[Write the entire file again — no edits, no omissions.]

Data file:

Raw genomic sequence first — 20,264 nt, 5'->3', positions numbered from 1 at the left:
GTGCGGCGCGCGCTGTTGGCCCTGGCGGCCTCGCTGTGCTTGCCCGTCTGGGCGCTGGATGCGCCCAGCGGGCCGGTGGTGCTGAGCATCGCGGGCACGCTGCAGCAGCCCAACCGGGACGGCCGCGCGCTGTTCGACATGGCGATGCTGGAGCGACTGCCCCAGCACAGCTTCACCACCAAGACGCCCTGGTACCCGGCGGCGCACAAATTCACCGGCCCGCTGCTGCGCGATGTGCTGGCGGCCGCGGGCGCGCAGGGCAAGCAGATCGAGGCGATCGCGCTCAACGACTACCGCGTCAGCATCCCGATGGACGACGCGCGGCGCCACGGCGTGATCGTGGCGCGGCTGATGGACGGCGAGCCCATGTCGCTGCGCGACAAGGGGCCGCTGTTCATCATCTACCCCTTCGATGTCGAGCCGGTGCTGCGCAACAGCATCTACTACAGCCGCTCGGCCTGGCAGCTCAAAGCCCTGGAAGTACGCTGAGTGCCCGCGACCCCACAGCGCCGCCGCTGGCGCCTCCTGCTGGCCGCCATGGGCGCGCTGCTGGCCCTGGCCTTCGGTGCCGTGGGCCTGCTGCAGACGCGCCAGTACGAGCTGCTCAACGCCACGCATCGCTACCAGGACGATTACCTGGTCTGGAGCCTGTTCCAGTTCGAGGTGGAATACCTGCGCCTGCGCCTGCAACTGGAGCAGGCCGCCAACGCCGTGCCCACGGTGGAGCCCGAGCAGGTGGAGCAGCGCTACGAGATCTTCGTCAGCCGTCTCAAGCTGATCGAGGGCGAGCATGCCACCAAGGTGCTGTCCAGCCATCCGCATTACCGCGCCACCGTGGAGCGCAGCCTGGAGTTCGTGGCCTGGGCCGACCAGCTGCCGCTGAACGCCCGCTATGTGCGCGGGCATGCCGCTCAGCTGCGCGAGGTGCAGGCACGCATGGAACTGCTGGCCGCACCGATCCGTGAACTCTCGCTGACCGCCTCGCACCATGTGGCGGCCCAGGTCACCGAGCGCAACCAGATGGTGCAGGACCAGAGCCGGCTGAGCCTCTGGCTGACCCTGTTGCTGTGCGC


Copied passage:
Raw genomic sequence first — 20,264 nt, 5'->3', positions numbered from 1 at the left:
GTGCGGCGCGCGCTGTTGGCCCTGGCGGCCTCGCTGTGCTTGCCCGTCTGGGCGCTGGATGCGCCCAGCGGGCCGGTGGTGCTGAGCATCGCGGGCACGCTGCAGCAGCCCAACCGGGACGGCCGCGCGCTGTTCGACATGGCGATGCTGGAGCGACTGCCCCAGCACAGCTTCACCACCAAGACGCCCTGGTACCCGGCGGCGCACAAATTCACCGGCCCGCTGCTGCGCGATGTGCTGGCGGCCGCGGGCGCGCAGGGCAAGCAGATCGAGGCGATCGCGCTCAACGACTACCGCGTCAGCATCCCGATGGACGACGCGCGGCGCCACGGCGTGATCGTGGCGCGGCTGATGGACGGCGAGCCCATGTCGCTGCGCGACAAGGGGCCGCTGTTCATCATCTACCCCTTCGATGTCGAGCCGGTGCTGCGCAACAGCATCTACTACAGCCGCTCGGCCTGGCAGCTCAAAGCCCTGGAAGTACGCTGAGTGCCCGCGACCCCACAGCGCCGCCGCTGGCGCCTCCTGCTGGCCGCCATGGGCGCGCTGCTGGCCCTGGCCTTCGGTGCCGTGGGCCTGCTGCAGACGCGCCAGTACGAGCTGCTCAACGCCACGCATCGCTACCAGGACGATTACCTGGTCTGGAGCCTGTTCCAGTTCGAGGTGGAATACCTGCGCCTGCGCCTGCAACTGGAGCAGGCCGCCAACGCCGTGCCCACGGTGGAGCCCGAGCAGGTGGAGCAGCGCTACGAGATCTTCGTCAGCCGTCTCAAGCTGATCGAGGGCGAGCATGCCACCAAGGTGCTGTCCAGCCATCCGCATTACCGCGCCACCGTGGAGCGCAGCCTGGAGTTCGTGGCCTGGGCCGACCAGCTGCCGCTGAACGCCCGCTATGTGCGCGGGCATGCCGCTCAGCTGCGCGAGGTGCAGGCACGCATGGAACTGCTGGCCGCACCGATCCGTGAACTCTCGCTGACCGCCTCGCACCATGTGGCGGCCCAGGTCACCGAGCGCAACCAGATGGTGCAGGACCAGAGCCGGCTGAGCCTCTGGCTGACCCTGTTGCTGTGCGC